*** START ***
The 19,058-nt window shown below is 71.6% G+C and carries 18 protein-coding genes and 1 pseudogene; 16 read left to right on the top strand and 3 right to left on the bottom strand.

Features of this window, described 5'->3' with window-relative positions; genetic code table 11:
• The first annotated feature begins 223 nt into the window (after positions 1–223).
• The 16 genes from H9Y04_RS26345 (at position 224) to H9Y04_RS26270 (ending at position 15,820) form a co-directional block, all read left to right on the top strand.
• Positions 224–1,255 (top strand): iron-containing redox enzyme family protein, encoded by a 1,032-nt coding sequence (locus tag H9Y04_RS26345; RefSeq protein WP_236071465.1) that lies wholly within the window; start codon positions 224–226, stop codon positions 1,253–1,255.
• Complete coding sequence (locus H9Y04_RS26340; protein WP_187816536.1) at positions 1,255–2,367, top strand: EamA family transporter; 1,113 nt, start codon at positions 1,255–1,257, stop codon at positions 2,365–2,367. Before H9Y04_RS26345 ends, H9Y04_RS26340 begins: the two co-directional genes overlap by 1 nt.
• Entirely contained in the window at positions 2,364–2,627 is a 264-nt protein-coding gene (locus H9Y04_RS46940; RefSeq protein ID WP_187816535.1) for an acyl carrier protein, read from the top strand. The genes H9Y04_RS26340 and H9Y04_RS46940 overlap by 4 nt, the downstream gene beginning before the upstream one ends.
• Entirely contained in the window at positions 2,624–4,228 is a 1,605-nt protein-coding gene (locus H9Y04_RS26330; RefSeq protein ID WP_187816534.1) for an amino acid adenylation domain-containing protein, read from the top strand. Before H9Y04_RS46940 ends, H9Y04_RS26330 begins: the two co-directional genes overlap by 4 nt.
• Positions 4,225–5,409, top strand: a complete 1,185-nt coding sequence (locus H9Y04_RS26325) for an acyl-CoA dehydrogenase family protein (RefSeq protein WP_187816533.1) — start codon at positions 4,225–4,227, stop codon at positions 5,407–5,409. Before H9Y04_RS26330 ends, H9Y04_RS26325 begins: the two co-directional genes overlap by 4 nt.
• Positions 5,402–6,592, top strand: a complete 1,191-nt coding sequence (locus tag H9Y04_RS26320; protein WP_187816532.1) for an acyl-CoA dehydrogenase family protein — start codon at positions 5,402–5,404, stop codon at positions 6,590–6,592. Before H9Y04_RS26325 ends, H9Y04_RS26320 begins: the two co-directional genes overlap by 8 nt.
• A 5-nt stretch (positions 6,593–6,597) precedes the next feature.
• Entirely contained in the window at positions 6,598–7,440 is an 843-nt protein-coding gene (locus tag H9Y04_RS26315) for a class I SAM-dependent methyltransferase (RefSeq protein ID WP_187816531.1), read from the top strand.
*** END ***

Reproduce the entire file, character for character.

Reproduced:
The 19,058-nt window shown below is 71.6% G+C and carries 18 protein-coding genes and 1 pseudogene; 16 read left to right on the top strand and 3 right to left on the bottom strand.

Features of this window, described 5'->3' with window-relative positions; genetic code table 11:
• The first annotated feature begins 223 nt into the window (after positions 1–223).
• The 16 genes from H9Y04_RS26345 (at position 224) to H9Y04_RS26270 (ending at position 15,820) form a co-directional block, all read left to right on the top strand.
• Positions 224–1,255 (top strand): iron-containing redox enzyme family protein, encoded by a 1,032-nt coding sequence (locus tag H9Y04_RS26345; RefSeq protein WP_236071465.1) that lies wholly within the window; start codon positions 224–226, stop codon positions 1,253–1,255.
• Complete coding sequence (locus H9Y04_RS26340; protein WP_187816536.1) at positions 1,255–2,367, top strand: EamA family transporter; 1,113 nt, start codon at positions 1,255–1,257, stop codon at positions 2,365–2,367. Before H9Y04_RS26345 ends, H9Y04_RS26340 begins: the two co-directional genes overlap by 1 nt.
• Entirely contained in the window at positions 2,364–2,627 is a 264-nt protein-coding gene (locus H9Y04_RS46940; RefSeq protein ID WP_187816535.1) for an acyl carrier protein, read from the top strand. The genes H9Y04_RS26340 and H9Y04_RS46940 overlap by 4 nt, the downstream gene beginning before the upstream one ends.
• Entirely contained in the window at positions 2,624–4,228 is a 1,605-nt protein-coding gene (locus H9Y04_RS26330; RefSeq protein ID WP_187816534.1) for an amino acid adenylation domain-containing protein, read from the top strand. Before H9Y04_RS46940 ends, H9Y04_RS26330 begins: the two co-directional genes overlap by 4 nt.
• Positions 4,225–5,409, top strand: a complete 1,185-nt coding sequence (locus H9Y04_RS26325) for an acyl-CoA dehydrogenase family protein (RefSeq protein WP_187816533.1) — start codon at positions 4,225–4,227, stop codon at positions 5,407–5,409. Before H9Y04_RS26330 ends, H9Y04_RS26325 begins: the two co-directional genes overlap by 4 nt.
• Positions 5,402–6,592, top strand: a complete 1,191-nt coding sequence (locus tag H9Y04_RS26320; protein WP_187816532.1) for an acyl-CoA dehydrogenase family protein — start codon at positions 5,402–5,404, stop codon at positions 6,590–6,592. Before H9Y04_RS26325 ends, H9Y04_RS26320 begins: the two co-directional genes overlap by 8 nt.
• A 5-nt stretch (positions 6,593–6,597) precedes the next feature.
• Entirely contained in the window at positions 6,598–7,440 is an 843-nt protein-coding gene (locus tag H9Y04_RS26315) for a class I SAM-dependent methyltransferase (RefSeq protein ID WP_187816531.1), read from the top strand.